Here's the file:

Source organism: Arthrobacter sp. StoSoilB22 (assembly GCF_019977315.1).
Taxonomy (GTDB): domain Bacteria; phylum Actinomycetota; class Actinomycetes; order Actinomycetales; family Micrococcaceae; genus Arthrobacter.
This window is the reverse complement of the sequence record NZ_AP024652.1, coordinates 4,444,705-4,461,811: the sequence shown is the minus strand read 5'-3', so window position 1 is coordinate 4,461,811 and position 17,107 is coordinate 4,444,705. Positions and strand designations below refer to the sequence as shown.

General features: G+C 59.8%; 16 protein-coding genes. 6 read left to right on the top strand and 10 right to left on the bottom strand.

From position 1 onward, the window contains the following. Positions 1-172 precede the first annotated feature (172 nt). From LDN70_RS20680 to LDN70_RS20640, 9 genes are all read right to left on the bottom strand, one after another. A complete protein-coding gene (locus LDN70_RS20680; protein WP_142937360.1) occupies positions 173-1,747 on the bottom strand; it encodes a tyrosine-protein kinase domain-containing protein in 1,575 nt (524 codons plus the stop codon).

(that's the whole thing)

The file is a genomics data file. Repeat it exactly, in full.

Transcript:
Source organism: Arthrobacter sp. StoSoilB22 (assembly GCF_019977315.1).
Taxonomy (GTDB): domain Bacteria; phylum Actinomycetota; class Actinomycetes; order Actinomycetales; family Micrococcaceae; genus Arthrobacter.
This window is the reverse complement of the sequence record NZ_AP024652.1, coordinates 4,444,705-4,461,811: the sequence shown is the minus strand read 5'-3', so window position 1 is coordinate 4,461,811 and position 17,107 is coordinate 4,444,705. Positions and strand designations below refer to the sequence as shown.

General features: G+C 59.8%; 16 protein-coding genes. 6 read left to right on the top strand and 10 right to left on the bottom strand.

From position 1 onward, the window contains the following. Positions 1-172 precede the first annotated feature (172 nt). From LDN70_RS20680 to LDN70_RS20640, 9 genes are all read right to left on the bottom strand, one after another. A complete protein-coding gene (locus LDN70_RS20680; protein WP_142937360.1) occupies positions 173-1,747 on the bottom strand; it encodes a tyrosine-protein kinase domain-containing protein in 1,575 nt (524 codons plus the stop codon).